PHIUS vs PHI – Lessons learned webinar recap

Katrin Klingenberg, PHIUS Executive Director


Thanks to all of you who took the time to join us for last week’s webinar on the differences between the PHIUS and PHI passive house and building standards. Due to popular demand (we sold out within 3 hours of the original offering) we had to get a bigger “boat” and were eventually able to get everyone seated!

Clearly, there is a lot of interest in the topic.

Two passive building design/construction standards are available in the North American market: The PHIUS+2015 Passive building Standard certified through the Passive House Institute US and the Passivhaus Standard certified through the German Passivhaus Institute.

We presented the webinar in response to growing confusion about the differences between standards and questions about how the programs compare to commonly used energy standards such as ASHRAE 90.1. Other common questions: Are they simply “two flavors of the same thing” or are there more fundamental differences between programs? Which program is more commonly used in North America’s widely varying climates and why?

As we all make progress in mainstreaming passive building to significantly reduce carbon globally, one lesson has become clear: details matter! Different standards and modeling protocols offer significantly different guidance to designers seeking cost- optimized, high-performance buildings in their region.

The European standard and its design parameters for energy comprise one target for heating and cooling to attain an optimized design solution in all climates and cost structures worldwide. The PHIUS+ tailors and optimizes energy targets for both climate and cost, and does so for every individual location. The updated 2018 version becomes even more granular by taking occupancy and building typology into account.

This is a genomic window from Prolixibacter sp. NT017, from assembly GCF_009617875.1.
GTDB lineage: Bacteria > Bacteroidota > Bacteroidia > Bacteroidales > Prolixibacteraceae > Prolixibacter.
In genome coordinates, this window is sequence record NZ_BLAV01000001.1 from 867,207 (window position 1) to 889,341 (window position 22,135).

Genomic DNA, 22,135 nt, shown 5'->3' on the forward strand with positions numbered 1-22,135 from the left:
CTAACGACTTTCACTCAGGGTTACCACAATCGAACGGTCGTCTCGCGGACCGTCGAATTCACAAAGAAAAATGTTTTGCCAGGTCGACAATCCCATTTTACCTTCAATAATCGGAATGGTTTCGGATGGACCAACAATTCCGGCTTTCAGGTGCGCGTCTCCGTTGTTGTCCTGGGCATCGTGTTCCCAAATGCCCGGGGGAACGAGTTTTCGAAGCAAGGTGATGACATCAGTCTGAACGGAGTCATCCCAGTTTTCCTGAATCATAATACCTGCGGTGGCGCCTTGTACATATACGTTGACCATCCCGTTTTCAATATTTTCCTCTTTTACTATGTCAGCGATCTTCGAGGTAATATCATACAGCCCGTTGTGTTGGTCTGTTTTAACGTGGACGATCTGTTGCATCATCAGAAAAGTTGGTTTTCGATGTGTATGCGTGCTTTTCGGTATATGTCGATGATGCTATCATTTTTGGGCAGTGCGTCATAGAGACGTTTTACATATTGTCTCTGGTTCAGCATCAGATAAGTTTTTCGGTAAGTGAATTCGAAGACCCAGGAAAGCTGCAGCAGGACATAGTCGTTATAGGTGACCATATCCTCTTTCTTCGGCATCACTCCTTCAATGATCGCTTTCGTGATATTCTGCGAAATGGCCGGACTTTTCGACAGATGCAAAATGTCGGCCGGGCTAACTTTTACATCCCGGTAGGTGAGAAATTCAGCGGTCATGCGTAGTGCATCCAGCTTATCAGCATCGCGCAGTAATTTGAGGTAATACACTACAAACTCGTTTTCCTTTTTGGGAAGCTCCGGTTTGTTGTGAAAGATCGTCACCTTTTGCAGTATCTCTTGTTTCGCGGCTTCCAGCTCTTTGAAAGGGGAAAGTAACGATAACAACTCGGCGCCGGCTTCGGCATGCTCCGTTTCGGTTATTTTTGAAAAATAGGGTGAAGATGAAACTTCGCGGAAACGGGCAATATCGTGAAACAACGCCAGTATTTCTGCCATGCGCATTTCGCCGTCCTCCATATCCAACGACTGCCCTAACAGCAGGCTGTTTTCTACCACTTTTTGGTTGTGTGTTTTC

Two very different approaches.

If you missed the live webinar, you can still learn more about the differences and modeling protocols: A recording of the webinar is now online!

Some of the questions that were asked during the webinar and could not be answered are posted below and if you have any other questions please send us an e-mail at

Thanks again to all of you who attended!


A selection of Questions posed during the webinar event, that could not be addressed live due to time constraints:

When will PHIUS+2018 come into effect? How long can we continue to use 2015 for projects in development?

PHIUS+2018 will be launched at the Annual conference this September in Boston. Teams can still use PHIUS+2015 until March of 2019.

What can we carry forward as a message from PHIUS & you to building code legislators?

We have put a lot of thought into making PHIUS+ a good standard for how much the building sector contributes to climate goals and/or the renewable energy transition, while also protecting occupant health and comfort. We have given it features to make it suitable for policymakers to incentivize. We can do feasibility studies for specific model buildings in specific climates to give officials a better feel for what PHIUS+ requires and delivers.

It is my experience that PHIUS at this time does not accept published efficiencies of ERV’s, and therefore the derated efficiency of ERV’s are not compatible with PHIUS certification requirements.

We accept 3rd-party ratings from AHRI, HVI, and PHI as well as our own product program – only unverified manufacturer data is derated. For building project certification there is not a hard requirement on recovery efficiency for the ventilation, but yes, in some climates it will be hard to meet the other performance criteria without a good H/ERV.

Can you expand on the adaptation aspects of passive house for the changes which are observed and expected in climate?

Right now, our certification is based on TMY3 climate data, and will update when newer data becomes available. Although predictive future TMY climate data sets exist, these are not used for certification. Even so, the performance upgrades required to meet our criteria should provide resilience benefit against weather extremes and utility outages. Resilience and adaptation to changing climate can be evaluated in a different way, more focused than modeling a typical year for predicted energy performance. We are working on a form of resilience assessment for that purpose.